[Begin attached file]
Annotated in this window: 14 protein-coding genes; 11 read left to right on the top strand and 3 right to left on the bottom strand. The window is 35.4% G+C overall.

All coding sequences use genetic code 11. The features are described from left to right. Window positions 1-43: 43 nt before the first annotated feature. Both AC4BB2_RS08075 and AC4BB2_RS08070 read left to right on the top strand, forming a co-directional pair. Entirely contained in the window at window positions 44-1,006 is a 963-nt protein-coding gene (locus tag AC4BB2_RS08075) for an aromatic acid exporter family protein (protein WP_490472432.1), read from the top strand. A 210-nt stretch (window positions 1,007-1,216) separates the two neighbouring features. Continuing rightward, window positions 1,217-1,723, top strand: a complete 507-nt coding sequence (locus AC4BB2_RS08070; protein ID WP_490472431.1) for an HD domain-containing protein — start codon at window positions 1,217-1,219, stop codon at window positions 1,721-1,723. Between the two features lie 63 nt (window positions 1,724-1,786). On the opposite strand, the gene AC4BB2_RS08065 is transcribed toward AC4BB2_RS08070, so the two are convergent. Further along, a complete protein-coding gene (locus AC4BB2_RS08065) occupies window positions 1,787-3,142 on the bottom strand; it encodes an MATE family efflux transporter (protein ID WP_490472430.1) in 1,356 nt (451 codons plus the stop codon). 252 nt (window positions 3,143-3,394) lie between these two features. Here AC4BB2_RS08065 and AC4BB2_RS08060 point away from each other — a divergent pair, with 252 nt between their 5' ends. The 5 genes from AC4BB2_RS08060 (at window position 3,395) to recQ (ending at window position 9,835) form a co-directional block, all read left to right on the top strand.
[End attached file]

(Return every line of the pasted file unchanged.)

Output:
Annotated in this window: 14 protein-coding genes; 11 read left to right on the top strand and 3 right to left on the bottom strand. The window is 35.4% G+C overall.

All coding sequences use genetic code 11. The features are described from left to right. Window positions 1-43: 43 nt before the first annotated feature. Both AC4BB2_RS08075 and AC4BB2_RS08070 read left to right on the top strand, forming a co-directional pair. Entirely contained in the window at window positions 44-1,006 is a 963-nt protein-coding gene (locus tag AC4BB2_RS08075) for an aromatic acid exporter family protein (protein WP_490472432.1), read from the top strand. A 210-nt stretch (window positions 1,007-1,216) separates the two neighbouring features. Continuing rightward, window positions 1,217-1,723, top strand: a complete 507-nt coding sequence (locus AC4BB2_RS08070; protein ID WP_490472431.1) for an HD domain-containing protein — start codon at window positions 1,217-1,219, stop codon at window positions 1,721-1,723. Between the two features lie 63 nt (window positions 1,724-1,786). On the opposite strand, the gene AC4BB2_RS08065 is transcribed toward AC4BB2_RS08070, so the two are convergent. Further along, a complete protein-coding gene (locus AC4BB2_RS08065) occupies window positions 1,787-3,142 on the bottom strand; it encodes an MATE family efflux transporter (protein ID WP_490472430.1) in 1,356 nt (451 codons plus the stop codon). 252 nt (window positions 3,143-3,394) lie between these two features. Here AC4BB2_RS08065 and AC4BB2_RS08060 point away from each other — a divergent pair, with 252 nt between their 5' ends. The 5 genes from AC4BB2_RS08060 (at window position 3,395) to recQ (ending at window position 9,835) form a co-directional block, all read left to right on the top strand.